Analysis of the Relationship Between Vehicle Weight/Size and Safety, and Implications for Federal Fuel Economy Regulation

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This report analyzes the relationship between vehicle weight, size (wheelbase, track width, and their product, footprint), and safety, for individual vehicle makes and models. Vehicle weight and footprint are correlated with a correlation coefficient (R{sup 2}) of about 0.62. The relationship is stronger for cars (0.69) than for light trucks (0.42); light trucks include minivans, fullsize vans, truck-based SUVs, crossover SUVs, and pickup trucks. The correlation between wheelbase and track width, the components of footprint, is about 0.61 for all light vehicles, 0.62 for cars and 0.48 for light trucks. However, the footprint data used in this analysis does not ... continued below

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Wenzel, Thomas P. March 2, 2010.

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This report analyzes the relationship between vehicle weight, size (wheelbase, track width, and their product, footprint), and safety, for individual vehicle makes and models. Vehicle weight and footprint are correlated with a correlation coefficient (R{sup 2}) of about 0.62. The relationship is stronger for cars (0.69) than for light trucks (0.42); light trucks include minivans, fullsize vans, truck-based SUVs, crossover SUVs, and pickup trucks. The correlation between wheelbase and track width, the components of footprint, is about 0.61 for all light vehicles, 0.62 for cars and 0.48 for light trucks. However, the footprint data used in this analysis does not vary for different versions of the same vehicle model, as curb weight does; the analysis could be improved with more precise data on footprint for different versions of the same vehicle model. Although US fatality risk to drivers (driver fatalities per million registered vehicles) decreases as vehicle footprint increases, there is very little correlation either for all light vehicles (0.01), or cars (0.07) or trucks (0.11). The correlation between footprint and fatality risks cars impose on drivers of other vehicles is also very low (0.01); for trucks the correlation is higher (0.30), with risk to others increasing as truck footprint increases. Fatality risks reported here do not account for differences in annual miles driven, driver age or gender, or crash location by vehicle type or model. It is difficult to account for these factors using data on national fatal crashes because the number of vehicles registered to, for instance, young males in urban areas is not readily available by vehicle type or model. State data on all police-reported crashes can be used to estimate casualty risks that account for miles driven, driver age and gender, and crash location. The number of vehicles involved in a crash can act as a proxy of the number of miles a given vehicle type, or model, is driven per year, and is a preferable unit of exposure to a serious crash than the number of registered vehicles. However, because there are relatively few fatalities in the states providing crash data, we calculate casualty risks, which are the sum of fatalities and serious or incapacitating injuries, per vehicle involved in a crash reported to the police. We can account for driver age/gender and driving location effects by excluding from analysis crashes (and casualties) involving young males and the elderly, and occurring in very rural or very urban counties. Using state data on all police-reported crashes in five states, we find that excluding crashes involving young male and elderly drivers has little effect on casualty risk; however, excluding crashes that occurred in the most rural and most urban counties (based on population density) increases casualty risk for all vehicle types except pickups. This suggests that risks for pickups are overstated unless they account for the population density of the county in which the crashes occur. After removing crashes involving young males and elderly drivers, and those occurring in the most rural and most urban counties, we find that casualty risk in all light-duty vehicles tends to increase with increasing weight or footprint; however, the correlation (R{sup 2}) between casualty risk and vehicle weight is 0.31, while the correlation with footprint is 0.23. These relationships are stronger for cars than for light trucks. The correlation between casualty risk in frontal crashes and light-duty vehicle wheelbase is 0.12, while the correlation between casualty risk in left side crashes and track width is 0.36. We calculated separately the casualty risks vehicles impose on drivers of the other vehicles with which they crash. The correlation between casualty risk imposed by light trucks on drivers of other vehicles and light truck footprint is 0.15, while the correlation with light truck footprint is 0.33; risk imposed on others increases as light truck weight or footprint increases. Our analysis indicates that, after excluding crashes involving young male and elderly drivers, and crashes in very rural and very urban counties, and accounting for vehicle weight and footprint, sports cars, pickup trucks and truck-based SUVs have higher risk to their drivers than cars, while import luxury cars and crossover SUVs have lower risk to their drivers than cars. Similarly, pickups and sports cars impose a large casualty risk on drivers of other vehicles, after accounting for vehicle weight and footprint. Our analysis suggests that excluding young male and elderly drivers, and crashes in very rural and urban counties, accounting for vehicle weight, footprint, and type explains only about half of the variability in casualty risk to drivers, and to drivers of other vehicles, by vehicle model.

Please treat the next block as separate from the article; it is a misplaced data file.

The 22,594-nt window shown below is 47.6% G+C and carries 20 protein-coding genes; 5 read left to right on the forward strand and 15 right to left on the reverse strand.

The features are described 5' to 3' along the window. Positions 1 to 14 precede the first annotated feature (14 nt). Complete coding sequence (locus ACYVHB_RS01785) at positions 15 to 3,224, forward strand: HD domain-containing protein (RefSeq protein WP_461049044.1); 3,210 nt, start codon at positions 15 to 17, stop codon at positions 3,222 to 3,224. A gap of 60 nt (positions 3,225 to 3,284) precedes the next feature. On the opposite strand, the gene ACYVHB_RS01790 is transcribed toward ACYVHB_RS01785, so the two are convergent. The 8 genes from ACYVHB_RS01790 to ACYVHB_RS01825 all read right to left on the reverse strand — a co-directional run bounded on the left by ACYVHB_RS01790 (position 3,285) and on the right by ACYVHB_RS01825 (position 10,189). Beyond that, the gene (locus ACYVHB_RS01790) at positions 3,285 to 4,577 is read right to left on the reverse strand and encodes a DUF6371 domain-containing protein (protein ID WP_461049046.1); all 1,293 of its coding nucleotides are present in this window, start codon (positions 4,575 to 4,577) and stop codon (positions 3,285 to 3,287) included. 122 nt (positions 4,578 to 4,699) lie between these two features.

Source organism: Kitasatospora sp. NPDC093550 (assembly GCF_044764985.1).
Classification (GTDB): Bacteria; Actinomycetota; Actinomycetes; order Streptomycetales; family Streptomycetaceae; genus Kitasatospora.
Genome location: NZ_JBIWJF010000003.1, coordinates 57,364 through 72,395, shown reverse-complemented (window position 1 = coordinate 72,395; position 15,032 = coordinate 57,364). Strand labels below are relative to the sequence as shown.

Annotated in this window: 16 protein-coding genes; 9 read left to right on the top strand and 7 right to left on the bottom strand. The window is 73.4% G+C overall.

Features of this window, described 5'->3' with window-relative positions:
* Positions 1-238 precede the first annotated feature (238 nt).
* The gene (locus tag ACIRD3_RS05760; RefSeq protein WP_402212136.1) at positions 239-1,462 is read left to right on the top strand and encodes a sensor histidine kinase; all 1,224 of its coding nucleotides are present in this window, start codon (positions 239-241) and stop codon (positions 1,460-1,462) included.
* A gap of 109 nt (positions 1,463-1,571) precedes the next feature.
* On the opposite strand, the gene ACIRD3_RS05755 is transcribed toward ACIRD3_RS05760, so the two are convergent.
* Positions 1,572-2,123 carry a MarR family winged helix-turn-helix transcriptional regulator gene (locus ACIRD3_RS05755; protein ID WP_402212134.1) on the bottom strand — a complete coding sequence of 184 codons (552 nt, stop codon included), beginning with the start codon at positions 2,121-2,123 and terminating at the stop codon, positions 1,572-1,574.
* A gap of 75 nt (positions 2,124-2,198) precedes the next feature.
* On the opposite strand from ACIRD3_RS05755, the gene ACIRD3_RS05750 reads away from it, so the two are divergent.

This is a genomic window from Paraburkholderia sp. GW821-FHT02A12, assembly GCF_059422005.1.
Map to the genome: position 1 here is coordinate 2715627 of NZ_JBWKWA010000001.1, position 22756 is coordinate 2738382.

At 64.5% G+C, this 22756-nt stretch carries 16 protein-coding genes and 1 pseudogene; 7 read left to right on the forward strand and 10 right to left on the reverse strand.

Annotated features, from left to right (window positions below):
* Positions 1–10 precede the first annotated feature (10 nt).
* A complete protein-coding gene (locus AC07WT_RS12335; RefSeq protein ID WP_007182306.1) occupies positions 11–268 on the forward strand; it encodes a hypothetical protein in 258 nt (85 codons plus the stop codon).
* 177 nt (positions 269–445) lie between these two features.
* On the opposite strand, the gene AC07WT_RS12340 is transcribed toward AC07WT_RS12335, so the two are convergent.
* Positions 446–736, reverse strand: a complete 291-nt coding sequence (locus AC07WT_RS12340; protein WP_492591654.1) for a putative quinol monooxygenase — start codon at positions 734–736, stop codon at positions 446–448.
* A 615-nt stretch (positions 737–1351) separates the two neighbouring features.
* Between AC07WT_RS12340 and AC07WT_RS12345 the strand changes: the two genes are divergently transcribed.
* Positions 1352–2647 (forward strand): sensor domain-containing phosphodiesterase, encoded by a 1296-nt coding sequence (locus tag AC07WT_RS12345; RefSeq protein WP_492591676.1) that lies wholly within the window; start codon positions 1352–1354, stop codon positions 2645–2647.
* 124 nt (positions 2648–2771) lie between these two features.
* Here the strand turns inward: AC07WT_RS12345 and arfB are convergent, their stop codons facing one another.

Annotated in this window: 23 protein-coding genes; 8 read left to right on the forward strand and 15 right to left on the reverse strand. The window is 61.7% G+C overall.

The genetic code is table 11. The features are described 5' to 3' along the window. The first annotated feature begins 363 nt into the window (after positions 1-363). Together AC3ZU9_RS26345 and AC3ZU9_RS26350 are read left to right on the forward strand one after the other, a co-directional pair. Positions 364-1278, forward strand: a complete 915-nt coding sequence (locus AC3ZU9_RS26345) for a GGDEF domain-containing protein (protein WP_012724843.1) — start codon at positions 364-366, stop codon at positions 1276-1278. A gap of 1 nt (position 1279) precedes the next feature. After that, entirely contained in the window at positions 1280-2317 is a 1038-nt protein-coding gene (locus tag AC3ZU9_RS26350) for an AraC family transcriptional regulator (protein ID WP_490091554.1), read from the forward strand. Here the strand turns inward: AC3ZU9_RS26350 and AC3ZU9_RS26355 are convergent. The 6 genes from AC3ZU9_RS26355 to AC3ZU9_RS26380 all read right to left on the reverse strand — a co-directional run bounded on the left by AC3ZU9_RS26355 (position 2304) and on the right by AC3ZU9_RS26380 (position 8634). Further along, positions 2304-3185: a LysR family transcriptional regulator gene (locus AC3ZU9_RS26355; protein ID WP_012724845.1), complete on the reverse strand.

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  • Report No.: LBNL-3143E
  • Grant Number: DE-AC02-05CH11231
  • DOI: 10.2172/982927 | External Link
  • Office of Scientific & Technical Information Report Number: 982927
  • Archival Resource Key: ark:/67531/metadc1013202

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  • March 2, 2010

Added to The UNT Digital Library

  • Oct. 14, 2017, 8:36 a.m.

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  • Oct. 17, 2017, 5:59 p.m.

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Wenzel, Thomas P. Analysis of the Relationship Between Vehicle Weight/Size and Safety, and Implications for Federal Fuel Economy Regulation, report, March 2, 2010; Berkeley, California. (digital.library.unt.edu/ark:/67531/metadc1013202/: accessed August 18, 2018), University of North Texas Libraries, Digital Library, digital.library.unt.edu; crediting UNT Libraries Government Documents Department.